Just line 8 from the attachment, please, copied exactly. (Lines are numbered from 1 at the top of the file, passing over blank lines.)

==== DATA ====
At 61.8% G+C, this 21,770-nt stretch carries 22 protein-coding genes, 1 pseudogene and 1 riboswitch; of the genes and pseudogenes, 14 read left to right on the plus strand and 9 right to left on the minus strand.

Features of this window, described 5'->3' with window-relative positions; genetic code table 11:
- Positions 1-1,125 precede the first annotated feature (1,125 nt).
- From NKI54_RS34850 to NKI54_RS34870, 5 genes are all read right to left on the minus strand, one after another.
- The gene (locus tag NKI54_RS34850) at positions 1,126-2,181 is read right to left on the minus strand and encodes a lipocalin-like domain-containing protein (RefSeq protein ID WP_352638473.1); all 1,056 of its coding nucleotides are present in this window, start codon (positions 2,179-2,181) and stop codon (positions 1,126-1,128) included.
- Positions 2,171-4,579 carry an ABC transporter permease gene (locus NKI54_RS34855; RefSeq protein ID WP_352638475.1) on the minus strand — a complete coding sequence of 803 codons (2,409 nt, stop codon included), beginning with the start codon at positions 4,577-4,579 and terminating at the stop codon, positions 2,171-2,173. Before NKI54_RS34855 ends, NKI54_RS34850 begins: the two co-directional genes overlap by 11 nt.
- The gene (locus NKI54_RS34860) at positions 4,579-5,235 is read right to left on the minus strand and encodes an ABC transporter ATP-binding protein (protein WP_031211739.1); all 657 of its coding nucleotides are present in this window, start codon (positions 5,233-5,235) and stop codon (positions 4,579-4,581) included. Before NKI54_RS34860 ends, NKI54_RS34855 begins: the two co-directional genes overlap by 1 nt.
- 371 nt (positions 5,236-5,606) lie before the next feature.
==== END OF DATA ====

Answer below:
- 371 nt (positions 5,236-5,606) lie before the next feature.